Synthetic Stimulants and Synthetic Marijuana

Information and resources

There have been reports of teens and young adults having serious adverse reactions to the use of synthetic stimulants and synthetic marijuana. Many people, who have used these drugs, present at hospital emergency rooms with impaired perception, racing heart, vomiting, reduced motor control, disorientation, extreme paranoia, violent behavior and psychosis. The long-term physical and psychological effects of using these drugs are not yet known.

Both types of drugs, sold in some small variety stores, gas stations and over the internet, have many different labels and come in colorful foil or cellophane packages. Many are marked “not for human consumption”. These drugs have not been approved by the Food and Drug Administration for human consumption or for medical use. Recent regulations enacted by the Drug Enforcement Agency (DEA) have made the manufacturing and sale of synthetic stimulants and synthetic marijuana illegal.

Synthetic Stimulants (Bath Salts)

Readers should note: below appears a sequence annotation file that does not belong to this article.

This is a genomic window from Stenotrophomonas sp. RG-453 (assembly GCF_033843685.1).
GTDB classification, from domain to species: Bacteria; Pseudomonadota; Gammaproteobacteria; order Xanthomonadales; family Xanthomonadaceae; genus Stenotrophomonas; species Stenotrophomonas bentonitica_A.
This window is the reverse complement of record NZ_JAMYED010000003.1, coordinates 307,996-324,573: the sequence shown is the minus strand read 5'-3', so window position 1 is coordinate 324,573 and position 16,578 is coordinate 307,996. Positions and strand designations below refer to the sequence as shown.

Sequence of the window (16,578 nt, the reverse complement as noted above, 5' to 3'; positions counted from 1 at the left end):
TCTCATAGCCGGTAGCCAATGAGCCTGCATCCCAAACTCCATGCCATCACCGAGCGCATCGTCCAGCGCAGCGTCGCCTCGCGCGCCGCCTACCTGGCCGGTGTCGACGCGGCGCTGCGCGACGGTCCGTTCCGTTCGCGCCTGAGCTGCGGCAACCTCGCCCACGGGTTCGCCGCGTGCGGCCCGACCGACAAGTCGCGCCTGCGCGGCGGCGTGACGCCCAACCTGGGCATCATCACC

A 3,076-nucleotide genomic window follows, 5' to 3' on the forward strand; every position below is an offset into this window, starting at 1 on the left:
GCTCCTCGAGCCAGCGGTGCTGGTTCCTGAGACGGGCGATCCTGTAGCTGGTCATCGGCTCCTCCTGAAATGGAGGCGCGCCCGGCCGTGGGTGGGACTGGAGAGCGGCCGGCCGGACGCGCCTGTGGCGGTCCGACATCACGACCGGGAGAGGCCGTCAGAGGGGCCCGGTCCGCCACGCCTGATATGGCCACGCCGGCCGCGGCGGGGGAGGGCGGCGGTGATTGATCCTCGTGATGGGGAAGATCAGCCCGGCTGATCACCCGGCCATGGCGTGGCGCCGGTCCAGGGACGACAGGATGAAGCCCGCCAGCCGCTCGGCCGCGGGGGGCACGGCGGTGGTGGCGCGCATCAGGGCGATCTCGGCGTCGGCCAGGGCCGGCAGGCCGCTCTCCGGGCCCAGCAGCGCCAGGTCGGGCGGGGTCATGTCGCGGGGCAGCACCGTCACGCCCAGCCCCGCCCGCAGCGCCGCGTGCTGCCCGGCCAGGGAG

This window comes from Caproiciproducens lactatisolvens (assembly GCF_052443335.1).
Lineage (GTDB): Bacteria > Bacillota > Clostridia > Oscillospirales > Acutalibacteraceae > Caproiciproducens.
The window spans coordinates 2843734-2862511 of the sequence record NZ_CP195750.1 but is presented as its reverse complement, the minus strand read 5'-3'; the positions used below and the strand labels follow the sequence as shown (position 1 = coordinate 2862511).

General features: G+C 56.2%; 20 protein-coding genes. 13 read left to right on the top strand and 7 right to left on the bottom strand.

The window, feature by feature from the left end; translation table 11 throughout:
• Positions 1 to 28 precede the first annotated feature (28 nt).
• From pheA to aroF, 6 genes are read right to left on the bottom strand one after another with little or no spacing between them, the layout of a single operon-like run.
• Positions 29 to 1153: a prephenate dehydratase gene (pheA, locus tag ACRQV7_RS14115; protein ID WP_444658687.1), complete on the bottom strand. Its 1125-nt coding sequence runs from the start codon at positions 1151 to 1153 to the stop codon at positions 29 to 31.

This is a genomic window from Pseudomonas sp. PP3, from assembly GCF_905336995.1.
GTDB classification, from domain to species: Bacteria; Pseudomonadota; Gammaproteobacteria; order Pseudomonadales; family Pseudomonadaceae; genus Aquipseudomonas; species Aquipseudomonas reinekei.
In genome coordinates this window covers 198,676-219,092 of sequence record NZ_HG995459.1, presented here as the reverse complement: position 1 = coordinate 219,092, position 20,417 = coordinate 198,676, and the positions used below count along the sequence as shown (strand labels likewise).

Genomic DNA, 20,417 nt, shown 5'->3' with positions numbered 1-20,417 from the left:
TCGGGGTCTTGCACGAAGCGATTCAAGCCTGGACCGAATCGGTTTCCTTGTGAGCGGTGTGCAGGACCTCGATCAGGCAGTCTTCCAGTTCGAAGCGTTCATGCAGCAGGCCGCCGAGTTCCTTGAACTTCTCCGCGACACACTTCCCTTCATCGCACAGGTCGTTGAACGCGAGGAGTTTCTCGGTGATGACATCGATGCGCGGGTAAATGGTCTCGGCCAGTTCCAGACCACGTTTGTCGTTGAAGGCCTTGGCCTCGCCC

Synthetic stimulants often labeled "Bath Salts," are comprised of drugs (cathinones) that appear to cause the same effects as cocaine, hallucinogenic drugs like LSD, MDMA, and/or methamphetamine. These drugs are not related to Epsom salts which are often added to bathwater; but are marketed as “Bath Salts” to avoid detection by authorities. These drugs typically take the form of a white or brown crystalline powder, but can be found in a variety of colors. They are sometimes marketed as “plant food”, “jewelry cleaner” or “phone screen cleaner.”

For more information about Synthetic Stimulants, visit the National Institute on Drug Abuse website.

Synthetic Marijuana (e.g. K2, Spice, "Herbal Incense")

Synthetic marijuana, commonly called K2 or Spice, or "Herbal Incense", consists of plant material containing illegal synthetic cannabinoids. Synthetic cannabinoids are drugs that are not made from the marijuana plant.

For more information about Synthetic Marijuana, visit the National Institute on Drug Abuse’s website.

These drugs are very dangerous for anyone who may use them. If you suspect that they are being sold at a local outlet, please report it to the police department for investigation. You may also report your suspicions to the DEA Diversion Control Office at (617) 557-2191 for residents of Central and Eastern Massachusetts and (860) 257-2601 for residents of Western Massachusetts.

If you or someone you know needs help, call the Massachusetts Substance Abuse Information and Education Helpline at 800-327-5050, or visit their website: https://helplinema.org

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